Cover

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Title Page, Copyright Page

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pp. i-vi

Contents

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pp. vii-viii

List of Illustrations

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pp. ix-xiv

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Prologue

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pp. xv-xvi

This book offers a glimpse into the history and stories surrounding the rail line stretching along the lower Connecticut River. Using historical documents, photos and vignettes, I have gone beyond the tracks to the surrounding areas, the people and the events that occurred from the line’s inception to the present day. An admirer of railroads from my early childhood, I have been involved with railroading for most of my adult life. After a year with Amtrak I took full-time employment with the Valley Railroad...

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Chapter 1 Events Leading Up to the Construction of the Railroad

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pp. 1-10

On Thursday, April 20, 1870, over a thousand people gathered for the Connecticut Valley Railroad groundbreaking ceremony at James C. Walkley’s Haddam farm. The guests started to arrive in carriages at about ten in the morning and by noon a large crowd had assembled to witness this historic event. The group, led by the Chester Drum Band, headed down the hill from the house to a point near the Connecticut River where a line of stakes marked the center line of the new railroad. The ceremony centered on a number of spades next to carts and wheelbarrows. President Walkley, who had granted his land...

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Chapter 2 The Business of Building the Railroad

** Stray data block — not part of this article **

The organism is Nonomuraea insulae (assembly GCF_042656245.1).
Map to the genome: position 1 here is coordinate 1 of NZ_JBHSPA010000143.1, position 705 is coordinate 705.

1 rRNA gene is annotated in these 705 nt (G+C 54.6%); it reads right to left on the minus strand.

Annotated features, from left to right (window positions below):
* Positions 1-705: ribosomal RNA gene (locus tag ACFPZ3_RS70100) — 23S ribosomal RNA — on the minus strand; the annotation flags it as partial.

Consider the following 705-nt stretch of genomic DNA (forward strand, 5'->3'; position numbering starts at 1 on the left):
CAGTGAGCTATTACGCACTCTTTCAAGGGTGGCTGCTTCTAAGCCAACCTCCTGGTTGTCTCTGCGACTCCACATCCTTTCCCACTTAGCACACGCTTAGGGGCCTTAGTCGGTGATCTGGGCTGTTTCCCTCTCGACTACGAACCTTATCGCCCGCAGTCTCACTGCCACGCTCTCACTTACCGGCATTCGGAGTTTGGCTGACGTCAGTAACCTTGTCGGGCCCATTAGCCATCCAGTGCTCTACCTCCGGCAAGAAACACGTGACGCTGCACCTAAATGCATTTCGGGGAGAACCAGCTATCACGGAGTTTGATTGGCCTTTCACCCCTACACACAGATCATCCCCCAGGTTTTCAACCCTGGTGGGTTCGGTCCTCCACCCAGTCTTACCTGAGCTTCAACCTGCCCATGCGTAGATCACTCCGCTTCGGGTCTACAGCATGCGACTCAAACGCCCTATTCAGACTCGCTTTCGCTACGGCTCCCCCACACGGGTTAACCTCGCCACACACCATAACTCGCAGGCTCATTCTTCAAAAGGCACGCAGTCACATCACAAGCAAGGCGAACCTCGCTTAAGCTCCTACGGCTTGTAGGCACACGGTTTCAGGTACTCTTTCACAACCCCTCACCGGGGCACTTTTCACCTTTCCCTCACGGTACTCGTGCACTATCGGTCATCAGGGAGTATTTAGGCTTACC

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pp. 11-48

On December 31, 1870 the CVRR issued $1,000,000 first mortgage bonds with the treasurer of the State of Connecticut as trustee. Unfortunately, the railroad eventually defaulted on $35,000 of unpaid interest due these bonds, and on January 9, 1878, the treasurer of the State of Connecticut took possession of the CVRR. But in early 1871, the business of operating the CVRR was in full swing. Railroad contractors Dillon, Clyde & Co. took $25,000 worth of stock by contractual agreement. The largest individual citizen stockholders were Luther Boardman of East Haddam, $5,200; James C....

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Chapter 3 Operation of the Connecticut Valley Railroad

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pp. 49-66

On Saturday, July 29, 1871, the first trip over the full length of the CVRR was completed; however, there was an earlier excursion run on the 4th of July, between Deep River and Saybrook Point with a return to Deep River. This short excursion was organized and run by Samuel L. Loomis, the subcontractor that built the line from Saybrook Point to Chester. He used the new locomotive No. 1, the J .C . Walkley and two platform (flat) cars fitted with “comfortable and substantial seats.”11 One hundred fifty guests joined Loomis on the 90-minute round-trip....

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Chapter 4 Connecticut Valley Railroad’s Locomotives and Rolling Stock